By Sarah Rainsford
BBC News, Madrid
Despite repeatedly promising spending cuts, Spanish Prime Minister Jose Luis Rodriguez Zapatero has always shied away from drastic reforms. This week, everything changed.
Jose Luis Rodriguez Zapatero is no fan of unpopular policy announcements
The cuts announced on Wednesday are deep. Some are also deeply controversial - including a 5% cut in public sector pay, starting in June. Salaries will then be frozen for 2011.
There are big cuts in public investment too, and in development aid. Some pensions will be frozen. Smaller savings include an end to the 2,500-euro (£2,150; $3,200) cash payout for new mothers, known as "baby cheques".
In all, Mr Zapatero says the measures amount to the additional 5bn euros in savings this year, and 10bn euros next year, promised at a meeting of EU finance ministers last Monday.
The prime minister left the lectern in parliament to loud applause from his party. But there was a very different response to his plan on the streets of Madrid.
"We have lots of useless ministries and management jobs that could be cut," says Maite. Heavily pregnant, she is worried about the loss of the baby cheque.
"But they always cut the same things: public sector pay, pension. The same people always end up paying."
Postal worker Azucena had been out collecting signatures to protest against funding cuts to the postal service when she learned that her own wages would be falling.
"We only earn 1,000 euros a month, so this cut will affect us a lot," she says.
"We will really have to reduce our spending now. They put taxes up too, so it's a serious loss."
Spain's trade unions have expressed anger at the move, saying the government had promised not to touch wages in its bid to rein in spending.
5% average pay cut for public workers in 2010
Payout scrapped to parents for birth of children
Automatic inflation-adjustments for pensions suspended
Funding to regions cut by 1.2bn euros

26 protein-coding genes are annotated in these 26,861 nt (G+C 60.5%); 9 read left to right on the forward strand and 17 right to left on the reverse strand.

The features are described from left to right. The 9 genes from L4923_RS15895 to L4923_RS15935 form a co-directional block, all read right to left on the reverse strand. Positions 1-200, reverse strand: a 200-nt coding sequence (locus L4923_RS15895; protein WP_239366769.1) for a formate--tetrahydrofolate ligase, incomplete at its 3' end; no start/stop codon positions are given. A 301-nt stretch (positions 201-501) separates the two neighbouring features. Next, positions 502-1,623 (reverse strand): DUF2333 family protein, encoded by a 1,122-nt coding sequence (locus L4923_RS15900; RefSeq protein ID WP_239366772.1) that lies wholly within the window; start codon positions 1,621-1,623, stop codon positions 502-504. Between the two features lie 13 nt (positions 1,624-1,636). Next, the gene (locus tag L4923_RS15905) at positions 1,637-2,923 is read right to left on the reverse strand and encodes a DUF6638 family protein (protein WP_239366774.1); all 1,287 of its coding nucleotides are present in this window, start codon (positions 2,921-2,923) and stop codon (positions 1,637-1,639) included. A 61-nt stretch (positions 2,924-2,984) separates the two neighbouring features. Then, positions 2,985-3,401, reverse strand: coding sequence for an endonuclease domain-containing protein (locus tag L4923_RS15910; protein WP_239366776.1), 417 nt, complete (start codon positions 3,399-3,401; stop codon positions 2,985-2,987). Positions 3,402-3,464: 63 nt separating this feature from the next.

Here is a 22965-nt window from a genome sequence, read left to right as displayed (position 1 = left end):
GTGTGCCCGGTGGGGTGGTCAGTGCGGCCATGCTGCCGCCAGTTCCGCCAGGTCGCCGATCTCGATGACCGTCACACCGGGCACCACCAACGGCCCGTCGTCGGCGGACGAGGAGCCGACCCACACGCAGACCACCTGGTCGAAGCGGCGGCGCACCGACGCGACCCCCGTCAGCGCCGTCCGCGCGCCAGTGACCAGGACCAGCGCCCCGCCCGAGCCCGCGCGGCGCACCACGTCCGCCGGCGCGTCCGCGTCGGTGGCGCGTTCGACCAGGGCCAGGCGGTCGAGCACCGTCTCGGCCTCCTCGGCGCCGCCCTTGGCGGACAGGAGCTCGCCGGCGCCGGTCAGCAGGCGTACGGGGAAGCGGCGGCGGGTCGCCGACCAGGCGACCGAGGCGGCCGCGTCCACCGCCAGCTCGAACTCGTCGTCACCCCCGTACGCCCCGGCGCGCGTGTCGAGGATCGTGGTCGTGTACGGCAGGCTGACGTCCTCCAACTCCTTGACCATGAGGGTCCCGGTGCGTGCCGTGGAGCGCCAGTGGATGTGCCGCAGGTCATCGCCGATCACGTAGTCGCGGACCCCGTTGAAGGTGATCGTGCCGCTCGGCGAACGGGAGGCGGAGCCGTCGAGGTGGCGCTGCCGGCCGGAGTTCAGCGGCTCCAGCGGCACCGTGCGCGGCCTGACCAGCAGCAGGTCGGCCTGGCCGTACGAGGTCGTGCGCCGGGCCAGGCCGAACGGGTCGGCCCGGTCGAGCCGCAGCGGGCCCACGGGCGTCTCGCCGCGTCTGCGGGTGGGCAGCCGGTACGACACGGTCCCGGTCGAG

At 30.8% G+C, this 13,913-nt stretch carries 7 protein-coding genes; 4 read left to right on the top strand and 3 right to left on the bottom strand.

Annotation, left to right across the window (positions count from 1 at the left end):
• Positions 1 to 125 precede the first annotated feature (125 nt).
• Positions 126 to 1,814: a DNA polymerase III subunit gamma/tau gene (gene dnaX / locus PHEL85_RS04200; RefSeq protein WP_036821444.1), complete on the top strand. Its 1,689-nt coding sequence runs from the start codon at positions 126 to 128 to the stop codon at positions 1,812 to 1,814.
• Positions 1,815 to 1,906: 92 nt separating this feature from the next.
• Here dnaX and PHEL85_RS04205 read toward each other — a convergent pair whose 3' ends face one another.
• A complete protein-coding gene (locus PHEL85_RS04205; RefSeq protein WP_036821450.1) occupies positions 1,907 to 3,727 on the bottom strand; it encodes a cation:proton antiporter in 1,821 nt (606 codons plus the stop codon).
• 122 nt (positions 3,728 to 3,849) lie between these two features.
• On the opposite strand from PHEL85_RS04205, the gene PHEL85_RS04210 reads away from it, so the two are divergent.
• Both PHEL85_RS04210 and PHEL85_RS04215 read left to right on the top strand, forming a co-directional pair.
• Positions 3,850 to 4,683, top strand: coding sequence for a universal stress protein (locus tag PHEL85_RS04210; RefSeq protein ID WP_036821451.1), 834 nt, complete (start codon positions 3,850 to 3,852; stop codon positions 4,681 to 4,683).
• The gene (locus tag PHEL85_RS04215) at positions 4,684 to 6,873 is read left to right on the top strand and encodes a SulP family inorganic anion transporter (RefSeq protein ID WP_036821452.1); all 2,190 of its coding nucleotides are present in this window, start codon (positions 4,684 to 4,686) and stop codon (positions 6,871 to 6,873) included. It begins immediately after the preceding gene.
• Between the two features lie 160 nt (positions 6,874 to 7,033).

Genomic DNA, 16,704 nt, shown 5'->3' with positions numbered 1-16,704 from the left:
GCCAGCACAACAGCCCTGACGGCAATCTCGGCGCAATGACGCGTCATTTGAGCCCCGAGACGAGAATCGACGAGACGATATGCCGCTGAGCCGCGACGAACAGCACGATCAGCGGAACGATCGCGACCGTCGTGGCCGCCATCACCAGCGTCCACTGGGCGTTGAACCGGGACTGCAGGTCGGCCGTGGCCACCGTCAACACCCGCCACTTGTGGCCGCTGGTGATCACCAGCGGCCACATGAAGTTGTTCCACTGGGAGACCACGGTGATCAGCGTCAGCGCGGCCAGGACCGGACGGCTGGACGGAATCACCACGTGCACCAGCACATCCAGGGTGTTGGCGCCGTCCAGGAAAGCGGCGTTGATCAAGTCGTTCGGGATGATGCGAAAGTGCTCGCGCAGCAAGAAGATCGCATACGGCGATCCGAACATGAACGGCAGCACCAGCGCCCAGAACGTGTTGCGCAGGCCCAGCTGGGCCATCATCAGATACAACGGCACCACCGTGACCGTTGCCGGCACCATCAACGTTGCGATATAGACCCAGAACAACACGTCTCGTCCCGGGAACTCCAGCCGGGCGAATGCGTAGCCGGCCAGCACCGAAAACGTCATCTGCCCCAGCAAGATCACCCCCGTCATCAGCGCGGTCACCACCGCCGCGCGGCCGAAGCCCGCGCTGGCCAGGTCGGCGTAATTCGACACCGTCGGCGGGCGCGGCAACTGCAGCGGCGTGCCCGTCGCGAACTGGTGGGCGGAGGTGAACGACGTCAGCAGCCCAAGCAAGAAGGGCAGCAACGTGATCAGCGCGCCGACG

One union leader called for a "massive response" on the streets; another said this would cause a break in relations with the Socialist government.
But the long recession has left Spain with a swollen budget deficit - more than 11% of GDP - and a long way from the EU's 3% maximum.
Fearing a repeat of the debt crisis that engulfed Greece, EU leaders agreed an unprecedented rescue package for weak economies like Spain on Monday.
In return, they clearly demanded firm action on public spending to remove the risk of default.
Later, US President Barack Obama telephoned Mr Zapatero to urge resolute action to strengthen the economy.
The measures announced in Congress are Spain's response.
It is an about-turn from a government that has long argued against dramatic spending cuts, as a threat to Spain's slow return to economic growth.
So opposition leader Mariano Rajoy has accused the prime minister of improvising economic policy on orders from abroad.
The right-wing newspaper El Mundo criticised Mr Zapatero for acting too late.
The left-wing El Pais described Wednesday as his "toughest day in office" - the man who hates unpopular policies, forced to announce painful wage cuts.
"I think most people know he was compelled to do this, from abroad," says economist Ismael Sanz, from King Juan Carlos University in Madrid.
"But I think they blame him for not acting sooner, and in a softer way."
Mr Sanz points out that a key challenge for Madrid now is ensuring that Spain's regional governments actually implement the cuts.
The "communities" are responsible for some 60% of public spending - and some are run by the opposition party, the PP.
But Mr Sanz says most Spaniards, having watched the debt crisis in Greece unfold, will accept that the measures announced by Mr Zapatero were inevitable.
"These measures will succeed in the end, because they have to," he says.